Welcome! My name is Vanessa. Thank you for visiting Saturday Morning Coffee. If you’re a creative soul, an overtired mom, someone who feels things deeply or overthinks pretty much everything, I hope you may find value in, or least relate to, some of the content you’ll find here.
You were a walking oxymoron. It was as if any darkness you carried you released through your art and your morose sense of humor, leaving you light and free. You exuded an honesty that was often mistaken for arrogance, but anyone paying attention could see the difference.
In a world where optimism is valued and encouraged, how do we innocently tout gratitude for the beauty in our lives while knowing that so many are not granted the same fortunes?
I was instantly filled with embarrassment, immediately followed by laughing so hard I had tears in my eyes—and I realized something:
"You shouldn't live your life for the weekends", they say. But right now, I do. When I arrive at my office on Monday mornings, a giant void fills me and I'm already counting the hours to 4pm. It's not because I hate my job. It's not because my nights and weekends are filled with spontaneity... Continue Reading →
When home is one single place for that fundamental time of your life, the physical space becomes so much more than a dwelling. It takes on a life of its own—a permanent fixture that deeply roots itself in your soul, grabbing hold a little bit stronger with each passing day.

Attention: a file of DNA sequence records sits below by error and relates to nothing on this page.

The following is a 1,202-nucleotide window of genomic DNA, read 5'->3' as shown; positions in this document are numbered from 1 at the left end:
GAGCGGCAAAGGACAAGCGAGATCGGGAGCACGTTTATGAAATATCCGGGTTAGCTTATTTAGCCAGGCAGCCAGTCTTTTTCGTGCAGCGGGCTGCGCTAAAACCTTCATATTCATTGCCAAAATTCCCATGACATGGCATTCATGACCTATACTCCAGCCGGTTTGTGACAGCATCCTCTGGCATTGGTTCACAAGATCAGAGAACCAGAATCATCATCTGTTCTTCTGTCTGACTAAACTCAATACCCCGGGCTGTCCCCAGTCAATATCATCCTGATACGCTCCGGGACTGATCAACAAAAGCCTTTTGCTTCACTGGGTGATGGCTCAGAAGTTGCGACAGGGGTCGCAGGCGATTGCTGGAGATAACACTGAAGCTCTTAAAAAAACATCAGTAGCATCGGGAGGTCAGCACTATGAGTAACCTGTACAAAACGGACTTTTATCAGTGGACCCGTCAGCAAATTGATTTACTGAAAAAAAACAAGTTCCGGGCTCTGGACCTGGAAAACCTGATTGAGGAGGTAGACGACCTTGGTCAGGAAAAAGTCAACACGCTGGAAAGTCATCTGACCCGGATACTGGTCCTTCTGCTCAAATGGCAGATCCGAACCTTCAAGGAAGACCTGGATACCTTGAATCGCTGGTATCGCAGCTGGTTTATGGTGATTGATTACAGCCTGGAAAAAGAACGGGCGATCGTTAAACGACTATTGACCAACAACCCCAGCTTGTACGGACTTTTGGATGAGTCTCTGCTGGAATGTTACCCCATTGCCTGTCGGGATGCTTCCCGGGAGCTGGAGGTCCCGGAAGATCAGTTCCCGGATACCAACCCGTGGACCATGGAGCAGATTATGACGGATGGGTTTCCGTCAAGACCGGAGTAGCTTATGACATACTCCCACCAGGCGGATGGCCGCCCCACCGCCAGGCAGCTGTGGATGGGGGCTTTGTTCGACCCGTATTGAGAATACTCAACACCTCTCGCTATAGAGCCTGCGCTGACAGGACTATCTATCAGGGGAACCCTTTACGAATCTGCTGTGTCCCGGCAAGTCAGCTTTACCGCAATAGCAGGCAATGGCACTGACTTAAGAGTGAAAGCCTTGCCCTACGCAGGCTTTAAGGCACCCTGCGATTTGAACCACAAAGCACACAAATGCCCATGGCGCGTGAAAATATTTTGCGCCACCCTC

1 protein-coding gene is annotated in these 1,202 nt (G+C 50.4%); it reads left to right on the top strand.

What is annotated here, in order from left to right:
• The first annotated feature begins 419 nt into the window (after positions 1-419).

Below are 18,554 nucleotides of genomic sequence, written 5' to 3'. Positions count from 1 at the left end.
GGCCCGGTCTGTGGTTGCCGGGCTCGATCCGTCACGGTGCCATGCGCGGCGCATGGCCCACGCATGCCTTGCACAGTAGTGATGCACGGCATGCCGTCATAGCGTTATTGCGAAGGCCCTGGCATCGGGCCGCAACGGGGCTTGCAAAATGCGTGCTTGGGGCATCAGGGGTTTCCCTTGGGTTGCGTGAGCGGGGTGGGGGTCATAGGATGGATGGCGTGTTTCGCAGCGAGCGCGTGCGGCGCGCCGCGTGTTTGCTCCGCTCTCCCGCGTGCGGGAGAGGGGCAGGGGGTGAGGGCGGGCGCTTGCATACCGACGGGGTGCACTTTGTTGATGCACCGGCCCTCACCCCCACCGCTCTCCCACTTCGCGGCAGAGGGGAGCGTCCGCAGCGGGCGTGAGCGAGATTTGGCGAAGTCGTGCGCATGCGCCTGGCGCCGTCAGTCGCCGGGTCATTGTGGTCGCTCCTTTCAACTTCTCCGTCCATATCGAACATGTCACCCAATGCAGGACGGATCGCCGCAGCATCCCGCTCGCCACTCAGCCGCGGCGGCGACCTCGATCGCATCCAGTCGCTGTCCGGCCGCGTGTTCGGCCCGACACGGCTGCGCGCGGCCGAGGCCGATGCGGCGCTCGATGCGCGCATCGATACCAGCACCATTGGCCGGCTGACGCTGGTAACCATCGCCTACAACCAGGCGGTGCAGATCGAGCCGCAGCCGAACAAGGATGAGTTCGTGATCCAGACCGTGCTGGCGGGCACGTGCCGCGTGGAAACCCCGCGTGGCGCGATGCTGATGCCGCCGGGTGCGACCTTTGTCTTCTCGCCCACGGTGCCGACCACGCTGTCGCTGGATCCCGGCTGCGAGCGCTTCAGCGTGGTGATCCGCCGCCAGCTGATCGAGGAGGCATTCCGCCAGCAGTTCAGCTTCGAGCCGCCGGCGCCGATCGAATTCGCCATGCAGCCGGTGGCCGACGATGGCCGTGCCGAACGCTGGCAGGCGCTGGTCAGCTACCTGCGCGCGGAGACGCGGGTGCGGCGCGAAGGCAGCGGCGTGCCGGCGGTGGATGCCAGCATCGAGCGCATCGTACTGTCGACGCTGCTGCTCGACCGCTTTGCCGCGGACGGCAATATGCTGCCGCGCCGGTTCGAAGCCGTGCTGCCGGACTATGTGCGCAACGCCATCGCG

One of my deepest sorrows in life is not having gotten to know you longer—to have shared more of my life with you.
I’ve called you this before, but you aren’t, really. Tiny, yes. Human, no. I mean, literally and scientifically you are, I suppose. But I’m not sure I’m ready to label you with all that accompanies that word, not just yet. There's far too much baggage and negativity and responsibility attached to it. Humans possess many distinctively beautiful qualities, yes. But humans also sin. They lie and they hurt, ill-intentioned or not. They have insecurities. Faults. Scars. You have none of these.
How painful it must be for her to let go of her granddaughter. To choose between her family and a life that truly fulfills her. How painful will it be for me, to finally let go of my own daughter one day? To accept whatever relationship I have with her once she's grown? Once I've done my own maternal damage?
"Do not ask your children to strive for extraordinary lives. Such striving may seem admirable, but it is the way of foolishness. Help them instead to find the wonder and the marvel of an ordinary life. Show them the joy of tasting tomatoes, apples and pears. Show them how to cry when pets and people die. Show them the infinite pleasure in the touch of a hand. And make the ordinary come alive for them. The extraordinary will take care of itself." — William Martin
What kind of message does it send to her if I'm switching my attention from her, to an inanimate object? Whatever the reason, she doesn't know why I'm doing it, she just knows that whatever I'm doing is more important than her. Maybe this could be damaging in some way, or maybe she would grow up feeling like this is just normal behavior and would gladly accept it from me or anyone else she interacts with. Either way, I don't like any of those eventualities.